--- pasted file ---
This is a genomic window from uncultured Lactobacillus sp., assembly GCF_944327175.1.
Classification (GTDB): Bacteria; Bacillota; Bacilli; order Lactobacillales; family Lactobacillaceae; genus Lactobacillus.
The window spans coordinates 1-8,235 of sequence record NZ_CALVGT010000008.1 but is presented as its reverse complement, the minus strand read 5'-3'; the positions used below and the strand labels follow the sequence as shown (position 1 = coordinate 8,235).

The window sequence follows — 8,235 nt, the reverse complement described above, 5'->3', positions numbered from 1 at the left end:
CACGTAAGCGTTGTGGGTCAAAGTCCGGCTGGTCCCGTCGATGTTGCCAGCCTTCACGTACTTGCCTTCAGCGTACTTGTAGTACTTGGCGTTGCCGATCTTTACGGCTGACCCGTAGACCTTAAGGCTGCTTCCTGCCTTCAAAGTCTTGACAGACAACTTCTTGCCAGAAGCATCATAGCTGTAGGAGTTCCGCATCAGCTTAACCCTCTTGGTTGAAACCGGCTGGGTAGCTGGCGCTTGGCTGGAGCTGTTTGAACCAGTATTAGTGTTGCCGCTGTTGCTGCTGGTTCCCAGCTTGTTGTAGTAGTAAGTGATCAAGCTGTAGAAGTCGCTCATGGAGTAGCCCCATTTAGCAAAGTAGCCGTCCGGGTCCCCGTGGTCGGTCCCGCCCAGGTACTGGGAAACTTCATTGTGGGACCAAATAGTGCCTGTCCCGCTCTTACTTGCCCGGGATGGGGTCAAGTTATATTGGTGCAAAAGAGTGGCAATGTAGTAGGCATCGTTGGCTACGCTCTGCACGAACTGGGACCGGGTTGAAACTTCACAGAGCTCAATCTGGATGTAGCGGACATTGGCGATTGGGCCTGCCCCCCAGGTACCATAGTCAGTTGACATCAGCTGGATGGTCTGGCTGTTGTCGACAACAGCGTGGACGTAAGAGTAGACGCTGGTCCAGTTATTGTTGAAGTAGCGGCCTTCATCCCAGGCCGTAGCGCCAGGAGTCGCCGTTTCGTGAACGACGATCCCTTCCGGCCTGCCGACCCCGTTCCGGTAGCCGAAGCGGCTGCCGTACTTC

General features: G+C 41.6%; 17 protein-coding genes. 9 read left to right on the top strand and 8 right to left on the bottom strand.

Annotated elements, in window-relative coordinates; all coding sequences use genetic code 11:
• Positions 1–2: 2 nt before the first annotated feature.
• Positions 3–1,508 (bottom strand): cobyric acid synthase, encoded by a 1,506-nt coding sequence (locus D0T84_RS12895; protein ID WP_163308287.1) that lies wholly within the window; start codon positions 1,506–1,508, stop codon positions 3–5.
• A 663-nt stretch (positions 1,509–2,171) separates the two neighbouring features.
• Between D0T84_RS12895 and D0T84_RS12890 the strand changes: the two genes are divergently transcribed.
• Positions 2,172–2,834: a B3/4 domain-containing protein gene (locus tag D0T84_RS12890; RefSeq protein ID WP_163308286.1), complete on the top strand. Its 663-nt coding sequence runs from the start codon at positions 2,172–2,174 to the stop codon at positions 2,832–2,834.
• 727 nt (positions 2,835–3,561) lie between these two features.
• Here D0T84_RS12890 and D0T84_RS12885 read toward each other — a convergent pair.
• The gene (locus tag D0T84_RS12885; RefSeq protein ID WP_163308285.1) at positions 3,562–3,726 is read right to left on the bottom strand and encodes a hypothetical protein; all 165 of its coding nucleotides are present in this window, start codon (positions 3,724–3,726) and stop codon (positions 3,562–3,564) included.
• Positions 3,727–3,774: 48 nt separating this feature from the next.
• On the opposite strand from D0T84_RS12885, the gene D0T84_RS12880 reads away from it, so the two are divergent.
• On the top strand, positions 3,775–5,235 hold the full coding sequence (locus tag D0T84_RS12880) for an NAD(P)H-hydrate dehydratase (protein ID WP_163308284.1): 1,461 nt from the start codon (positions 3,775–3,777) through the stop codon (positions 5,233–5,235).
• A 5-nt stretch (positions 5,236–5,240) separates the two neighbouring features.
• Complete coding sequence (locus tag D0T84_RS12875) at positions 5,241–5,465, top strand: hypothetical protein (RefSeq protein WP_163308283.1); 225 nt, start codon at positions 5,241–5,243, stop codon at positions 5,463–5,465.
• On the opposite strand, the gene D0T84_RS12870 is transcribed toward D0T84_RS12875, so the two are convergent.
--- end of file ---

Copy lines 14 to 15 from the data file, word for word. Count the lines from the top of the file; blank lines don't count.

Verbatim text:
• Here D0T84_RS12890 and D0T84_RS12885 read toward each other — a convergent pair.
• The gene (locus tag D0T84_RS12885; RefSeq protein ID WP_163308285.1) at positions 3,562–3,726 is read right to left on the bottom strand and encodes a hypothetical protein; all 165 of its coding nucleotides are present in this window, start codon (positions 3,724–3,726) and stop codon (positions 3,562–3,564) included.